Change Of Pace, The Good News About Teaching
WASHINGTON — If you just follow headlines or this season's political campaigns, it looks as if it's time to get tough on teachers.
Low scores on a recent test for prospective teachers in Massachusetts prompted acting Gov. Paul Cellucci (R) to propose statewide testing to drive poor teachers out of the classroom. And across America, candidates vie for the number of times they can combine the words "tough" and "education" in a 30-second TV spot.
But back of the tough talk, states are realizing that the business of improving teaching will take more than a big stick. The underreported side of this story is how states and teachers are succeeding in ratcheting up the quality of teaching one classroom at a time.
Nearly all 50 states have or are developing standards for what is taught at each grade level and assessments to measure whether schools are meeting them. The next wave of lawmaking will be to make sure there are teachers in the classroom capable of teaching to higher standards.
"To have people say that what's wrong with our schools is that the teachers are idiots is very offensive. That attitude won't make much of a difference to a very poor teacher, but it could drive a very wonderful teacher out of the profession," says Cathy Hammond, principal of Allenbrook Elementary School in Charlotte, N.C.
Some 18 states have already enacted laws to reward successful teachers, and more are targeting incentives for hard-to-staff districts and subject areas. In North Carolina, the Senate is proposing $98 million for incentives to teachers in schools that meet or exceed student achievement goals.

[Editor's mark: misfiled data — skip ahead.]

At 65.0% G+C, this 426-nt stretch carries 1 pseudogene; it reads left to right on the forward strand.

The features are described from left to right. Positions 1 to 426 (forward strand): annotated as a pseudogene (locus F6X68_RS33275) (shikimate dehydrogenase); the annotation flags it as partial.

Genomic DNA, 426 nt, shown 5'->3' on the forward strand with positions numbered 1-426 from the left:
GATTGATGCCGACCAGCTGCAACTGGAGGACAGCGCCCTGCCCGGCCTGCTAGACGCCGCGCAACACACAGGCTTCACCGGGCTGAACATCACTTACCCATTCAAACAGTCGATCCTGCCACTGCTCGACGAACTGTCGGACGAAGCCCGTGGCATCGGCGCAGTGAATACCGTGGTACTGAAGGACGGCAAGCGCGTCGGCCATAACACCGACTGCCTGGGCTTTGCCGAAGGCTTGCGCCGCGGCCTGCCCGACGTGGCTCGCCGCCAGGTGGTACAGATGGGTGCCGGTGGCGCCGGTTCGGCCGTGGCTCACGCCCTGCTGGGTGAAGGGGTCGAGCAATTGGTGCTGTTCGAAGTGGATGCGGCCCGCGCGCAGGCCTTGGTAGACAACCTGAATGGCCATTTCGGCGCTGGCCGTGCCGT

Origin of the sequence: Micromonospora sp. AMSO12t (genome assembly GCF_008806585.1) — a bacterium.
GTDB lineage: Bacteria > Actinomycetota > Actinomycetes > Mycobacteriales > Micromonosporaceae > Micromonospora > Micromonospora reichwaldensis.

Last year, North Carolina teachers were stunned to learn that the Legislature wanted to test all teachers in the state's 123 low-performing schools. In addition, assistance teams were sent into the 15 lowest schools, where student achievement had actually declined. The team observed classes, reviewed lesson plans, and worked with teachers one-to-one to boost teaching skills.
"It was a total shock that a state team would come in, but once they did, we built a bond with them," says Bonnie Gathman, a fourth-grade teacher at Allenbrook Elementary. She credits the team with focusing the whole school on improving the teaching of writing.
The effort paid off: Last week, North Carolina announced that 14 of the 15 targeted schools had met or exceeded the goal of a 10 percent increase in the percentage of students at or above grade level. The Legislature shelved mandatory testing, but extended the requirement for evaluations to staff in all low-performing schools.
"What we are up against in these schools goes beyond holding people's feet to the fire," says John Dornan, executive director of the Public School Forum of North Carolina, a nonprofit policy group based in Raleigh. "There must also be incentives to allow these schools to compete for a high-quality faculty."
Other states are stepping up efforts to attract new people into the profession. Last week, Massachusetts Democrats proposed a $20,000 bonus for new teachers. Baltimore schools are offering $5,000 home-buying grants to draw teachers. Some states forgive student loans in exchange for commitments to teach.